This site requires that you enable Javascript to function properly Scholten Japanese Art | Woodblock Prints | Tsukioka Yoshitoshi no. 87, Moon of Kintoki's mountain
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Tsukioka Yoshitoshi, 1839-1892
One Hundred Aspects of the Moon: no. 87, Moon of Kintoki's mountain
(Tsuki hyakushi: Kintokiyama no tsuki)

signed Yoshitoshi with artist's seal Yoshitoshi, and published by Akiyama Buemon, ca. 1890
oban tate-e 13 7/8 by 9 1/2 in., 35.2 by 24.1 cm
The red subject of this composition is Kintoki, a Japanese folk hero with a friendly demeanor and superhuman strength. Abandoned at birth in the Ashigara Mountains by a ronin, Kintoki was raised by the deity Yamauba who named him Kintaro (lit. Golden Boy). Later in life, he was taken under the wing of warrior Minamoto no Yorimitsu (948-1021) and who renamed him Kintoki to mark his growth into maturity. Kintoki was one of Yorimitu's four legendary retainers, and their adventures would be source material for a number of Yoshitoshi’s designs.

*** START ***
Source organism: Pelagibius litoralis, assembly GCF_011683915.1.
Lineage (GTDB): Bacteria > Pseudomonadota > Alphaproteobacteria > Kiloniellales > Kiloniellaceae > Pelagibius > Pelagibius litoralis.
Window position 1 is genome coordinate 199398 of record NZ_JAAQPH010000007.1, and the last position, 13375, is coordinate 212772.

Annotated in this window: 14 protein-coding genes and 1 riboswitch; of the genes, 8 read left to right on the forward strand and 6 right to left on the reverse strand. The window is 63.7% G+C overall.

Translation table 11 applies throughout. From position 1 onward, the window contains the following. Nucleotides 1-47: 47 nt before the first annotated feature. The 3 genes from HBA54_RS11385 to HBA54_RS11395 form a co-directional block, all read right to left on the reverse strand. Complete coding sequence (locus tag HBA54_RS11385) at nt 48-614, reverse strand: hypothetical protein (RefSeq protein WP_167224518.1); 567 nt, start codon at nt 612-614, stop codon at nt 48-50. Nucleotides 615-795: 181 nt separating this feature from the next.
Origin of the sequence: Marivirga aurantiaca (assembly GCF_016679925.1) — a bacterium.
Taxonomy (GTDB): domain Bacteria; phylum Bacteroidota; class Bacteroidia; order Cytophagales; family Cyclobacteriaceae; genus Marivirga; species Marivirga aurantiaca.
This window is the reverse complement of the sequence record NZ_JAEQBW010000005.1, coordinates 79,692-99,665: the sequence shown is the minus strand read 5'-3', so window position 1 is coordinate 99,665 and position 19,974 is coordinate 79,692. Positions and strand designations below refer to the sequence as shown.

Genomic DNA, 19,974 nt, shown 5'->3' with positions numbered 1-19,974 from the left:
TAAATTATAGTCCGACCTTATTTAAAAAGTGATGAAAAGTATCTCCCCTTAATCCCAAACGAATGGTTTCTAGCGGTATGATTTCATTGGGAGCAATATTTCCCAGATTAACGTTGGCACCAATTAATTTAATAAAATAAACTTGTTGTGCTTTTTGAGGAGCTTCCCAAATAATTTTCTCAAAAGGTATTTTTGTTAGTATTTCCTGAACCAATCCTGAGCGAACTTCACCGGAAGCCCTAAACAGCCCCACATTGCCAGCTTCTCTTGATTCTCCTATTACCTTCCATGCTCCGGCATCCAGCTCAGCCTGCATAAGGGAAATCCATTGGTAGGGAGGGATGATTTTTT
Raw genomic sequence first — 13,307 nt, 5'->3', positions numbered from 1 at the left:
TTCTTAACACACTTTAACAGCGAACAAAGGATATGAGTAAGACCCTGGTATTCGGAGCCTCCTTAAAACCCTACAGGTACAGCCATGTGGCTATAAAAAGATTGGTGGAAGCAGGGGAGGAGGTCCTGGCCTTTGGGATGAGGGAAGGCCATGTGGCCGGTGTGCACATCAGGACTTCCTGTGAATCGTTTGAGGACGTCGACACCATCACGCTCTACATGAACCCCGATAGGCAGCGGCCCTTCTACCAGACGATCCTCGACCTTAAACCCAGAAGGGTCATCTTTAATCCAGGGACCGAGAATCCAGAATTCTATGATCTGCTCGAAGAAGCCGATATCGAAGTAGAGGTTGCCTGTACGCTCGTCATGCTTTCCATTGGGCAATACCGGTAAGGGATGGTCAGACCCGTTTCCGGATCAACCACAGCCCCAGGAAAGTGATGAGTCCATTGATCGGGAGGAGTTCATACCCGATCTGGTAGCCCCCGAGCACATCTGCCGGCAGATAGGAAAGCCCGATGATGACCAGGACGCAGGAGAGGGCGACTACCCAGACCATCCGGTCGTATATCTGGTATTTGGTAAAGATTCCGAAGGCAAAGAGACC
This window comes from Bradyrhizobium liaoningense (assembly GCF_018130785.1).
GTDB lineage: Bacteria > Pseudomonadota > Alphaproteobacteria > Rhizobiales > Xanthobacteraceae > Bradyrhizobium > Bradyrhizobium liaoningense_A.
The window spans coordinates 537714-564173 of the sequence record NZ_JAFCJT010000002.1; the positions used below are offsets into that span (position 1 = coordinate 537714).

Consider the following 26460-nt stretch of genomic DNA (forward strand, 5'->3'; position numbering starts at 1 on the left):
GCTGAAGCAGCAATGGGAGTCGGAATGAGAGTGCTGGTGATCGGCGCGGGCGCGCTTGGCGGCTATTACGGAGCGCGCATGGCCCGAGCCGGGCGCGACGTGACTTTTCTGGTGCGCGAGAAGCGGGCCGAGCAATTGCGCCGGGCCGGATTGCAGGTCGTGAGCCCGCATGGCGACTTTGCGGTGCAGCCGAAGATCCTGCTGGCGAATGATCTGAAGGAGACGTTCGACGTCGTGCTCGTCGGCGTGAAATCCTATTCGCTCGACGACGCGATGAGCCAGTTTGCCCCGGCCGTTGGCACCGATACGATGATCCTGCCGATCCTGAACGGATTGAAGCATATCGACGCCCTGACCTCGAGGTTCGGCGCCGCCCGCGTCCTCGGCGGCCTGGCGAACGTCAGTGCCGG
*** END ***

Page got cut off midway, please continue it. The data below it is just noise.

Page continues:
In his youth, Kintoki was friends with the animals of the forest, as well as the fierce monk-warriors, tengu (depicted either with bird-like beaks or extremely long noses), who taught him fantastical martial arts. Yoshitoshi depicts him watching his companions, a monkey and rabbit, while they play-wrestle. He wears young boy's clothes and is generously endowed with rolls of baby fat.
John Stevenson, Yoshitoshi's One Hundred Aspects of the Moon, 2001, cat. no. 87
price: Sold